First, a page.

Headlining the FT this morning is a report that says the US stock market will be closed for a t...
Headlining the FT this morning is a report that says the US stock market will be closed for a third day on Thursday in the wake of Tuesday's terrorist attacks despite signs of White House pressure for Wall Street's biggest banks to resume trading. It was decided to reopen the government bond market in New York on Thursday because of concern that another day's closure could undermine confidence in the US markets. The decision to delay reopening stock trading came after investment banks told market regulators they had not yet recovered from the destruction in the heart of New York, and needed the closure to last the rest of the week.
The Times notes that the price of oil fell yesterday as the emotions of traders swung from fear of a Middle East conflict to worries about recession. As the world's gaze remained transfixed by television screens and fleets of aircraft remained grounded, the price of a barrel of Brent crude for delivery in October slumped by almost a dollar to $28.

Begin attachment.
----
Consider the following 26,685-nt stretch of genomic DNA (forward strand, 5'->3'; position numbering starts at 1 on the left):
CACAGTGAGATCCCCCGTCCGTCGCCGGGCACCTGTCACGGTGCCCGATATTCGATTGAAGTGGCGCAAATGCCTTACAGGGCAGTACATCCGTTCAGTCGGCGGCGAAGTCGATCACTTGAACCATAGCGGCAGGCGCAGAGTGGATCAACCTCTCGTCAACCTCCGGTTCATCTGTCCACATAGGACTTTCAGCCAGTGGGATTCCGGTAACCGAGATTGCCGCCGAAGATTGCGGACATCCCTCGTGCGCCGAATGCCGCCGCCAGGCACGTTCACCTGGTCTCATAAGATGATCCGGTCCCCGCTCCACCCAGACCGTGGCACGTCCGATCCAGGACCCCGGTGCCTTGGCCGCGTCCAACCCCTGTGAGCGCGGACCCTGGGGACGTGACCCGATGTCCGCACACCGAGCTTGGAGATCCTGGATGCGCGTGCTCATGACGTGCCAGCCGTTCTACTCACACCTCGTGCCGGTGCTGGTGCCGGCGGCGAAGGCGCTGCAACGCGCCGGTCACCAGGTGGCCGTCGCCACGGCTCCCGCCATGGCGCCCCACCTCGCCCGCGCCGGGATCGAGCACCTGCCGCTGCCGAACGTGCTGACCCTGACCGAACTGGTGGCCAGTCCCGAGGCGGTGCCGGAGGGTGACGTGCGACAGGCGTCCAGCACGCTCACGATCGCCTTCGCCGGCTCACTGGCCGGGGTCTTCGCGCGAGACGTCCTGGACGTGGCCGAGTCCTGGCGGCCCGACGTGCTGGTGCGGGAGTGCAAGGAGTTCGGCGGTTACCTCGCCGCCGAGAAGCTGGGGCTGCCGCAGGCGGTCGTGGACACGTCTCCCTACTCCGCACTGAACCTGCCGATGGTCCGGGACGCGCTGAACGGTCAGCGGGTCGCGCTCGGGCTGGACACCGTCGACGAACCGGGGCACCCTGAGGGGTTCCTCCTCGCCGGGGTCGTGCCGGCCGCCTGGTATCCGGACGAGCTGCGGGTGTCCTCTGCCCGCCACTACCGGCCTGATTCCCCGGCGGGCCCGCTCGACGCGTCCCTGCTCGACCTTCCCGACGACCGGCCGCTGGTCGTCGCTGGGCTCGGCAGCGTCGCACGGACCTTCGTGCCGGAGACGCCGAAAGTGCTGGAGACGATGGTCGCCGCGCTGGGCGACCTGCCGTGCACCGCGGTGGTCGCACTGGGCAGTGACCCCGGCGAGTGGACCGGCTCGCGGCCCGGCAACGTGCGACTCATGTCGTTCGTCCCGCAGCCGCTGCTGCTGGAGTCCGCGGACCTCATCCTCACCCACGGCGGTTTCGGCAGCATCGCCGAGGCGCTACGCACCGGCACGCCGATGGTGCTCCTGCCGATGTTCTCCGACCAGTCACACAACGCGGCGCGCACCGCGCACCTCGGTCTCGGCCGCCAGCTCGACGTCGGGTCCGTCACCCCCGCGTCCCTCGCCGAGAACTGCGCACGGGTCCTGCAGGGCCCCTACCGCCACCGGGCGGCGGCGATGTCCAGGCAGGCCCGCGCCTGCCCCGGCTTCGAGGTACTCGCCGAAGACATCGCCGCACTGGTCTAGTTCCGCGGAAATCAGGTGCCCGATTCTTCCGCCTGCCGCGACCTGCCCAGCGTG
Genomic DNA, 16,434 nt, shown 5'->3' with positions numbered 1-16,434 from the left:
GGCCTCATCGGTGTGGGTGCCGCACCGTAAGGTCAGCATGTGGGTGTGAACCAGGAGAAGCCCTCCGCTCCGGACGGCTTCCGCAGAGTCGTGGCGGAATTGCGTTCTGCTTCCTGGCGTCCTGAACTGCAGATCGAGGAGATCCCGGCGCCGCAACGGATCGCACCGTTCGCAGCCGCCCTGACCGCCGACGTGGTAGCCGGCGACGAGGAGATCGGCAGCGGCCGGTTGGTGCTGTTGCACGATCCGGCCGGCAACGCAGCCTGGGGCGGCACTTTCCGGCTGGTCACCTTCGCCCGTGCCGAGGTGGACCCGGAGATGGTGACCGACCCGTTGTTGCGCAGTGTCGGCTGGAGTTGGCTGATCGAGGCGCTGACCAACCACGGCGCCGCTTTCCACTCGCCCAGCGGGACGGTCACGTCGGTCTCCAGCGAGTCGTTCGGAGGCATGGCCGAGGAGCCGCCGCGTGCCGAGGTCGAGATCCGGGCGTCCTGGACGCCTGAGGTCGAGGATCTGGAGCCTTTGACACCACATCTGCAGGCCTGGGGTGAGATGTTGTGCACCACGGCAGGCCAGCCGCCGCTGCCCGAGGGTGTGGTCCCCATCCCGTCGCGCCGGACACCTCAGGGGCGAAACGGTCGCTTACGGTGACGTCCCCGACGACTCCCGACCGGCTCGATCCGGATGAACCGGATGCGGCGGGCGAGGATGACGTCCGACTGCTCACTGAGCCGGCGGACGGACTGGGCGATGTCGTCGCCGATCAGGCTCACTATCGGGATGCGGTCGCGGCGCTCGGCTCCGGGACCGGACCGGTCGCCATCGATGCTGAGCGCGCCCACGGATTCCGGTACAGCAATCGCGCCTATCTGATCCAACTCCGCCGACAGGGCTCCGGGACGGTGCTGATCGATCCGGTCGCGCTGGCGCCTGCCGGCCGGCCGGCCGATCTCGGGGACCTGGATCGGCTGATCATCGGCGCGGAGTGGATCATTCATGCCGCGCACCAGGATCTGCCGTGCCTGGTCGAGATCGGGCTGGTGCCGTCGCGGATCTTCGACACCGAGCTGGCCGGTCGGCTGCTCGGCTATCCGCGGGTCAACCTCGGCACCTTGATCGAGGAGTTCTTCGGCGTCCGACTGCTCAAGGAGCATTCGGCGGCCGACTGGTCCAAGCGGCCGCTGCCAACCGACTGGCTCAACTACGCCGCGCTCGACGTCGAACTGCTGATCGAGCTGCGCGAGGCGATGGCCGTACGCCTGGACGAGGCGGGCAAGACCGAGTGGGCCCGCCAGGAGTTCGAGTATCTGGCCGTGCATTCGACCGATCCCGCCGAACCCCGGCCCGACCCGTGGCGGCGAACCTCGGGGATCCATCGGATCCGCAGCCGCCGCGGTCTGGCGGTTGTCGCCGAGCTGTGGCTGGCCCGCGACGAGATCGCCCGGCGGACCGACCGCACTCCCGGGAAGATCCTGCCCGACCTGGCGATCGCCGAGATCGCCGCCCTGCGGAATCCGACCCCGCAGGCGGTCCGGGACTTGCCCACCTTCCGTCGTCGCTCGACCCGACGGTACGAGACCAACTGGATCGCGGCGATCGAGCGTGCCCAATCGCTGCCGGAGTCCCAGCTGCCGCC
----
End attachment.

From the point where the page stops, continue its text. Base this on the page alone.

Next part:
The Times also reports that the insurance industry is facing a $15 billion (£10.2 billion) bill from Tuesday's terrorist attacks on America. Early estimates of the cost put it within range of the $20 billion cost of Hurricane Andrew in 1992, the biggest insurance loss on record.
The FT says President George W. Bush has called Tuesday's terrorist attacks "acts of war" as the investigation to find the culprits moved ahead on several fronts. As rescue workers and investigators continued to pick over the ruins of New York's World Trade Center and the part of the Pentagon demolished in Tuesday's deadly attacks, the investigation appeared increasingly to focus on individuals associated with Osama bin Laden. The Saudi exile, now thought to be in Afghanistan, is on the FBI's 10 most wanted list.
Canary Wharf, the UK property company, on Thursday beat market expectations with a 30% rise in net asset value per share and announced plans to extend its share buyback programme, writes the FT. The company is focused on the docklands development to the east of the City of London and has become the principal turnaround story of the UK property sector after initial problems.
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